What Makes Eddie Reese Great? (Video Report)

This year marks 40 years of Eddie Reese as the head coach of the Texas Longhorns, and what a 40 years it’s been. Among 13 NCAA titles, numerous champions both at the NCAA and Olympic level, and accolades for being one of the greatest coaches in the nation, Eddie has an extensive resume. So what makes him stand out? What does he do differently?

What makes Eddie Reese great?

Eddie explained a few pieces of the puzzle to his success. The first were the things he tries to change. Eddie explains that even if the team wins a national title, there are still areas where he feels he fails every year, and at the end of each season he goes back and looks at where he can be better.

The next piece was things that he’s kept consistent over the years. In practice, he makes sure to be engaged, mostly by doing one thing: talking with his athletes. He measures his steps every practice, but not for the normal reason. If Eddie’s walking, that means Eddie’s talking. And that means he’s helping his athletes get better. Eddie also emphasized focusing on technique, something that he even admittedly didn’t enjoy, but something that has been key to the success of his swimmers.

The final piece Eddie discussed was maintaining the team culture, which meant making decisions that would benefit the team as a whole, even if they were hard to make. Eddie spoke of removing a group of swimmers from the team that weren’t positively contributing to the team environment, something that he doesn’t enjoy doing. But he goes on to recall that it was the right thing to do, both for those swimmers and for the rest of their teammates.

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36 Comments on "What Makes Eddie Reese Great? (Video Report)"

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GOAT

Interesting that Coach Reese mentioned the two 50 freestylers that didn’t do as well as he had hoped, and that he always blamed himself first. My first thought is that Coach Reese is 100% class. My second thought is that the 50 free is one of the few (maybe only) event in which Reese’s swimmers may not reach their full potential. I know that sounds insane given Texas has won the 200 freestyle relay a few years in a row. But consider that Joe Schooling did the best 50 freestyle in school history (18.7), after skipping more than half the season. Jimmy Feigen got a lot better his freshman year, then leveled off. Hopefully Brett Ringgold will break 18.5 this… Read more »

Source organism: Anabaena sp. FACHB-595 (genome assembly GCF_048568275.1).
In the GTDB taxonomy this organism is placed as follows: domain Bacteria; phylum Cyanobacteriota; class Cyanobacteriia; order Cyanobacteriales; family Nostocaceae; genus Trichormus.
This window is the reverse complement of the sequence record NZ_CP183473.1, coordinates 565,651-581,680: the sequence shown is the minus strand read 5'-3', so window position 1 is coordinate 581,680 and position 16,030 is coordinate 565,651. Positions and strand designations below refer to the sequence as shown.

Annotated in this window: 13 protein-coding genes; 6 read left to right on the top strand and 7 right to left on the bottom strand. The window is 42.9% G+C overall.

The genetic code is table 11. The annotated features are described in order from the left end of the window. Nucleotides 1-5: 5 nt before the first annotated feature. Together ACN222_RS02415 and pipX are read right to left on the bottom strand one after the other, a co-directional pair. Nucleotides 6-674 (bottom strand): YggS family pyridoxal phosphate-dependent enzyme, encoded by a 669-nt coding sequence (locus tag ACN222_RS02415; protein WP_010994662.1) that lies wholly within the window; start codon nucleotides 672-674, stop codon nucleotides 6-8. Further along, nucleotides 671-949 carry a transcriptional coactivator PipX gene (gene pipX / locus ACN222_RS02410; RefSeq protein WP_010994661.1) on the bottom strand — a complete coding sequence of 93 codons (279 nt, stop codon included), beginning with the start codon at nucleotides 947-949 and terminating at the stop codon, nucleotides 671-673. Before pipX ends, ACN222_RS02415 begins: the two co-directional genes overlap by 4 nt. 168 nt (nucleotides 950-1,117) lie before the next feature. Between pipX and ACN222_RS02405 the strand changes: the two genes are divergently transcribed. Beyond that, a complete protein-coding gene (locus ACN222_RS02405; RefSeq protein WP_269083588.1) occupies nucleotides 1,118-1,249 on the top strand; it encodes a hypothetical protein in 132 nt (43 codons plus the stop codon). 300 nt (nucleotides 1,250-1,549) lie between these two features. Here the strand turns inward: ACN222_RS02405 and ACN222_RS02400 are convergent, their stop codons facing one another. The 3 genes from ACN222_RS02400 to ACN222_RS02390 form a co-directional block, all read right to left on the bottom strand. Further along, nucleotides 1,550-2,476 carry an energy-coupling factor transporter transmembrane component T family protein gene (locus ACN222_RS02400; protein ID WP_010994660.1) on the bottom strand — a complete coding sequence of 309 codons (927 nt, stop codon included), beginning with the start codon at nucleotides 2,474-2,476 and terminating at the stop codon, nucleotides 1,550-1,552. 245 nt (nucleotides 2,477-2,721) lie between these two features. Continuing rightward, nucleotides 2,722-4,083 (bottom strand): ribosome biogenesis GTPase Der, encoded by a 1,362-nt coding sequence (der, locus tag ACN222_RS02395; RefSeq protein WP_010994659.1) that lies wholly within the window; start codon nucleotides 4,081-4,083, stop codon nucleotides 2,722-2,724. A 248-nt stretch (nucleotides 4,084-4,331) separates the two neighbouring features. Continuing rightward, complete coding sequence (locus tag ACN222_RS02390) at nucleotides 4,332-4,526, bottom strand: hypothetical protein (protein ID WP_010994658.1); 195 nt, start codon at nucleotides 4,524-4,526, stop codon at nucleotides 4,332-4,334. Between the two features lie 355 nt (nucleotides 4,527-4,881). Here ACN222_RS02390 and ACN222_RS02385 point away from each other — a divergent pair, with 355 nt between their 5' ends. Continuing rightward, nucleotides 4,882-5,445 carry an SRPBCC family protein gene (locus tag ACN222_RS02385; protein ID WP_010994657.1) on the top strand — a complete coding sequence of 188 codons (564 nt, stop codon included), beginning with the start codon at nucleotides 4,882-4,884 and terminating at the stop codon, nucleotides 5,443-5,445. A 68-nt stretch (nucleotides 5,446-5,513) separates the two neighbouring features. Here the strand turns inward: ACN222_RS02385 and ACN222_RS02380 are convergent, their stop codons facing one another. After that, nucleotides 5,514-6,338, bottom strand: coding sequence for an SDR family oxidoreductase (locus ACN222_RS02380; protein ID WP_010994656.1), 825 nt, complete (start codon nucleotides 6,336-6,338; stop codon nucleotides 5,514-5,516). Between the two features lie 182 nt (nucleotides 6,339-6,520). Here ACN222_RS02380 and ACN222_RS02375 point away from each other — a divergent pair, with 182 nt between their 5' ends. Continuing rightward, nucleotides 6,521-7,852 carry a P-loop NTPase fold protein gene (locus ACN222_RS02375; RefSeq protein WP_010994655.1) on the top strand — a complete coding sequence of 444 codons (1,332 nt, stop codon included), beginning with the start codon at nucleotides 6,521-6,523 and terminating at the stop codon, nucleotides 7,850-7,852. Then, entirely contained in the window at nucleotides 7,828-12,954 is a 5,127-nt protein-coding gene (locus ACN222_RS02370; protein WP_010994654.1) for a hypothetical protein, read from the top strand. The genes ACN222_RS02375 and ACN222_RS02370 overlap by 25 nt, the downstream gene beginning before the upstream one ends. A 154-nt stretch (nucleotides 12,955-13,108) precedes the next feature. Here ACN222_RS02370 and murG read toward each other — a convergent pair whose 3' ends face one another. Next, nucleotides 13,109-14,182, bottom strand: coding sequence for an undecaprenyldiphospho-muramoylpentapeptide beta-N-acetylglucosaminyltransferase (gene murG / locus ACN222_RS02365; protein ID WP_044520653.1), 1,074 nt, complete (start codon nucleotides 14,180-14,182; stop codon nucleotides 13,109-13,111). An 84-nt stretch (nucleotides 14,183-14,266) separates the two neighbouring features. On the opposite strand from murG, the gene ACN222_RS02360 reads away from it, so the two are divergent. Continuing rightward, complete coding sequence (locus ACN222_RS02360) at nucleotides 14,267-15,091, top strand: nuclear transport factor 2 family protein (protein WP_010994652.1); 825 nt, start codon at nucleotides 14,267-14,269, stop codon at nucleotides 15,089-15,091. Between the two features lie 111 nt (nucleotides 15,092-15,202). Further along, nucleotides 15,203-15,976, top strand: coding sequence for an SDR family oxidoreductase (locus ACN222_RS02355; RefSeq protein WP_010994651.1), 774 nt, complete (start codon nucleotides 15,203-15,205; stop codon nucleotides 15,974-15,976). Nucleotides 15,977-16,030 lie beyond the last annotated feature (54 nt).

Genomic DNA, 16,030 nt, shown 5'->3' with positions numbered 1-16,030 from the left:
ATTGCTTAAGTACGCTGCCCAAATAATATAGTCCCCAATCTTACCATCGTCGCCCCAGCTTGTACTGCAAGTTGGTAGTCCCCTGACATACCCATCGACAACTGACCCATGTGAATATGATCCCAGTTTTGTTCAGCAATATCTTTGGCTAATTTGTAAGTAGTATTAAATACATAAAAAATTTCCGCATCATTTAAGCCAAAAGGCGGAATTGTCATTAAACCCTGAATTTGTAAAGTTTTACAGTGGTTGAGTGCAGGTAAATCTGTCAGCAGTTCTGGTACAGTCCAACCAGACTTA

Mikeh, that is a fair assessment and question – don’t worry about thumbs down. You can love Eddie and admire his legacy, as I do, but still question things. He is first one to admit he is winging it half of the time. You can see huge difference in technique of Texas swimmers between freshman year and sophomore year. Will Licon did not swim backstroke “Eddie style” his freshman year and there was a huge difference his sophomore year and that paid off in 200 IM. Temple did not swim “Eddie Style” breaststroke his freshman year, but he did from sophomore year on, but that did not pay off. Sometimes teaching same technique does not work for everyone though. Eddie… Read more »

Well said Psychodad thank you. Can you tell us more about what Eddie style is in the strokes?

Ha-ha. No. What do I know? I am just a psycho parent. I do have however 25-30 page presentations on every stroke what I learn by interacting with ex-Eddie swimmers for a long time. I posted my backstroke presentation here about 3 years ago. Our 15 yo buy just dropped 1:02.90 in 100 breast (his off event), and he will be sub 50 in 100 back and fly by the time he turns 18, and sub 1:50 in 200 back and 200 IM – all by swimming “Eddie Gangnam Style:” :).

What is “Eddie Style” backstroke?

crooked donald

It may just be that he scares off true drop-dead sprinters and the great ones go elsewhere. He’s clearly taught some recent guys not known for raw speed to develop some serious speed in the 100 speed on relays — Conger, Haas, Schooling —- and he’s had several great pure sprinters along the way, starting with inch-for-inch the greatest pure sprinter, Gary Schatz.

He managed to develop guys like Conger and Haas, who originally only stuck to the 200, to branch out towards the 50 & 100 where they, especially Townley, have been dropping insane times, more impressive because of the fact that their bodies are made for middle distance. For Schooling on the other hand, he may have started out with the mid-distance events, swimming the 200Fly and Free, but it seems he’s totally dropped those in favour of the sprints and now focuses on the 50s and 100s of fly and free. Initially he had the body for the mid distance events, but I feel that he always had some sort of raw speed for the sprint events in him that… Read more »

Are we forgetting that Eddie had a “sprinter” win the 50 and 100 at the 2008 trials.

FormerTexasLonghorn

A Legend and one of the greatest college swimming coaches in history. Plus, he has an wonderful attitude and sense of humor. A true gift to our sport.

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About Coleman Hodges

Coleman Hodges

Coleman started his journey in the water at age 1, and although he actually has no memory of that, something must have stuck. A Missouri native, he joined the Columbia Swim Club at age 9, where he is still remembered for his stylish dragon swim trunks. After giving up on …

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